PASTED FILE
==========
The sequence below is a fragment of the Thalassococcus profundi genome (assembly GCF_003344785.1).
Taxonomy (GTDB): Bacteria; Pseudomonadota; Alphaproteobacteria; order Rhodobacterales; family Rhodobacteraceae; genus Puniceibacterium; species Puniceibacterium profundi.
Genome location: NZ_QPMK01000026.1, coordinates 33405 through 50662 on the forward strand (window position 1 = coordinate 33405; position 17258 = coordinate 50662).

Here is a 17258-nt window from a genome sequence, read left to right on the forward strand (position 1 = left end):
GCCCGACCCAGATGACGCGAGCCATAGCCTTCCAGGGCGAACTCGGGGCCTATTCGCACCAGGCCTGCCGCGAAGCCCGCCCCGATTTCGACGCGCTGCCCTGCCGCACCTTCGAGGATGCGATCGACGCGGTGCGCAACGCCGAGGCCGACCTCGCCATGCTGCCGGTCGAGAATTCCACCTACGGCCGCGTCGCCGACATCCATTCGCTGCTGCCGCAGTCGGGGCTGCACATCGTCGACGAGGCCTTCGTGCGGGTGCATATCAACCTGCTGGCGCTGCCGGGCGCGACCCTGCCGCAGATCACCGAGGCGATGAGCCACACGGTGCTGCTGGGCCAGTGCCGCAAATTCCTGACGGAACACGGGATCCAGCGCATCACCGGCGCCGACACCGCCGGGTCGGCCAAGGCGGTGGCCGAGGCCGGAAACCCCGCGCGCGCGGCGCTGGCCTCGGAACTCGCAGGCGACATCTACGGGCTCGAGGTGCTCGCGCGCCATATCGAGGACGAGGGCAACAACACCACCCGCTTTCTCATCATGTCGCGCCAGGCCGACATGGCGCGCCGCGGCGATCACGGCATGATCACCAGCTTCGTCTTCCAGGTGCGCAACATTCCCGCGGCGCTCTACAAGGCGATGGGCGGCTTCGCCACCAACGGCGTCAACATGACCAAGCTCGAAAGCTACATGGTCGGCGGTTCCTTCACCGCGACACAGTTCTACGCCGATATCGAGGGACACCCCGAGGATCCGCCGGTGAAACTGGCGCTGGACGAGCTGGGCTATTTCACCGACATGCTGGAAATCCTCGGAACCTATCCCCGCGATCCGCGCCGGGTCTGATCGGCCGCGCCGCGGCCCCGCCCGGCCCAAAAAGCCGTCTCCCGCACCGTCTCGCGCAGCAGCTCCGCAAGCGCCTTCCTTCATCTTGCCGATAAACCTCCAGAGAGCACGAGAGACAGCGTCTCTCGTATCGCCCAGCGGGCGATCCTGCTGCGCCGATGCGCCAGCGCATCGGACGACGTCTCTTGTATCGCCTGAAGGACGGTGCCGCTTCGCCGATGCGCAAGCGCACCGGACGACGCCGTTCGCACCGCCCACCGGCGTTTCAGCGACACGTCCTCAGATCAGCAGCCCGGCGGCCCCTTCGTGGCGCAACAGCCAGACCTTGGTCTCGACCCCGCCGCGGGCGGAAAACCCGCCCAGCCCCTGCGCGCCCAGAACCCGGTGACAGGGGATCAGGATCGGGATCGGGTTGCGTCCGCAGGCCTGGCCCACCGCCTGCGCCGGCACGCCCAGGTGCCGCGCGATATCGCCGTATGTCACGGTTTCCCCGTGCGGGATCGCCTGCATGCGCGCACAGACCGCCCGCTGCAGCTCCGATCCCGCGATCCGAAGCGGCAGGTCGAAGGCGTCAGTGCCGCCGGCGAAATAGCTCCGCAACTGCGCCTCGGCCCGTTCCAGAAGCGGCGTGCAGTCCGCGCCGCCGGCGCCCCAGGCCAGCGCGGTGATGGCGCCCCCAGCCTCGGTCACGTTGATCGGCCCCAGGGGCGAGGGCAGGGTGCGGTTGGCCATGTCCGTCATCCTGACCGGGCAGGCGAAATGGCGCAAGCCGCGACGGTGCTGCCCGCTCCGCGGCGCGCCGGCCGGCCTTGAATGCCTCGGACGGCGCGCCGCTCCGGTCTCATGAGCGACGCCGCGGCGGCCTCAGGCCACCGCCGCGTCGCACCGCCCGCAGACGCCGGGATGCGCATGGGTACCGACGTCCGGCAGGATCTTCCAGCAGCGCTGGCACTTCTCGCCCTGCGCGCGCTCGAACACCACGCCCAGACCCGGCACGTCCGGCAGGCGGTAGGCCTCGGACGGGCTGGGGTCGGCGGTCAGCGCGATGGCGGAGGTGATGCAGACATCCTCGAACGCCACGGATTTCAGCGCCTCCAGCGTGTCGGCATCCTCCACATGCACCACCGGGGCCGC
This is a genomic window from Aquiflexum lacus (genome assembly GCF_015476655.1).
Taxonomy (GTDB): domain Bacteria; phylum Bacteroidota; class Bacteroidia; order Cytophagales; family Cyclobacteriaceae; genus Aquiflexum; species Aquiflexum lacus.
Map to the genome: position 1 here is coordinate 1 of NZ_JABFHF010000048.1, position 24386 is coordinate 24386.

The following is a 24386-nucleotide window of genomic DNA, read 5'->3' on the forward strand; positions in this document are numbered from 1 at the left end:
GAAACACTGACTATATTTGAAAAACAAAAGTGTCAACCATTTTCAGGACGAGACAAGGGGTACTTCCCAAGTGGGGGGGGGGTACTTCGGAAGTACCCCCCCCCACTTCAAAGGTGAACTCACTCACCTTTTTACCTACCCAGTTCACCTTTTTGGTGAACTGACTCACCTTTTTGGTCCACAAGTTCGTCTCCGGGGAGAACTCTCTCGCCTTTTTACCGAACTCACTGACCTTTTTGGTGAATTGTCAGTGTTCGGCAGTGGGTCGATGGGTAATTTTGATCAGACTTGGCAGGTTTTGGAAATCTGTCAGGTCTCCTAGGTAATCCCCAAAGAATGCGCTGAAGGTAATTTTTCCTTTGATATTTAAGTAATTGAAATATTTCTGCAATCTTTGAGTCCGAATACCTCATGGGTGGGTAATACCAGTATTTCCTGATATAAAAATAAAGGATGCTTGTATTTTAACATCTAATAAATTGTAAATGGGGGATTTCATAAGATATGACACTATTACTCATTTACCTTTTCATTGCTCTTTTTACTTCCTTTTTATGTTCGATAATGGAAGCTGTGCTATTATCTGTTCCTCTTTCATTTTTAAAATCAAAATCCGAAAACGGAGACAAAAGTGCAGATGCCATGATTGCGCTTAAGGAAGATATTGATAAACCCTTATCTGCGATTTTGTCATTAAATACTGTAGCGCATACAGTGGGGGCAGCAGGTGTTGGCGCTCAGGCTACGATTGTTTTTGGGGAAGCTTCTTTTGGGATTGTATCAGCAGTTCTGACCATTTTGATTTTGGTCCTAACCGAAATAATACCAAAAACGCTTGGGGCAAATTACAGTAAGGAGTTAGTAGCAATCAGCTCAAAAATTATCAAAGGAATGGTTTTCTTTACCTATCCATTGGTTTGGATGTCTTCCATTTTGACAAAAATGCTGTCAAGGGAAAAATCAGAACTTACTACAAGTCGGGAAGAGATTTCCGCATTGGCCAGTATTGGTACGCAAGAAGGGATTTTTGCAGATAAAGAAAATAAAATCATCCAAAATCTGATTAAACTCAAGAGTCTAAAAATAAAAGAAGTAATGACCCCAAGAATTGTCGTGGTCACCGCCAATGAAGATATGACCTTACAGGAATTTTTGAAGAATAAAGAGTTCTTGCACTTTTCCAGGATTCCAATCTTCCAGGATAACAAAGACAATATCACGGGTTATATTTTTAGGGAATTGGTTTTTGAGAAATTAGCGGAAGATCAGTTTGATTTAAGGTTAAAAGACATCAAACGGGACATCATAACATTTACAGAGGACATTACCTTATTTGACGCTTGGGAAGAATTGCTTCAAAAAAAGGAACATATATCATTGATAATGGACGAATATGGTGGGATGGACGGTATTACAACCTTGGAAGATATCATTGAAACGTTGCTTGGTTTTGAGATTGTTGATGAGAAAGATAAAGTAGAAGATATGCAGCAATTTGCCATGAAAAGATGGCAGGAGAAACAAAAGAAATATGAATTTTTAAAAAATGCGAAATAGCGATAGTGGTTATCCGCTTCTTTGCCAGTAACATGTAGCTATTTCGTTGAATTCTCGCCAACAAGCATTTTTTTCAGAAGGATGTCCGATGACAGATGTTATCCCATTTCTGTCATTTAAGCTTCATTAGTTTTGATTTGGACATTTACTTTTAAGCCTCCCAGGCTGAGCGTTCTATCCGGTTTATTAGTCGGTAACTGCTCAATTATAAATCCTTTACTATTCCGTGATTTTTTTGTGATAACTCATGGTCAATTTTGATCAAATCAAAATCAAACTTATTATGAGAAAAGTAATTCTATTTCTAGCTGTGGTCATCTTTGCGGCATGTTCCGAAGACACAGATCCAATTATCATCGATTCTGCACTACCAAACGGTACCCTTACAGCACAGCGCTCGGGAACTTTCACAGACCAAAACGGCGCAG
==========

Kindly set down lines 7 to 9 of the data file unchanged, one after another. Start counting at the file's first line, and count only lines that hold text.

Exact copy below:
Taxonomy (GTDB): domain Bacteria; phylum Bacteroidota; class Bacteroidia; order Cytophagales; family Cyclobacteriaceae; genus Aquiflexum; species Aquiflexum lacus.
Map to the genome: position 1 here is coordinate 1 of NZ_JABFHF010000048.1, position 24386 is coordinate 24386.

The following is a 24386-nucleotide window of genomic DNA, read 5'->3' on the forward strand; positions in this document are numbered from 1 at the left end: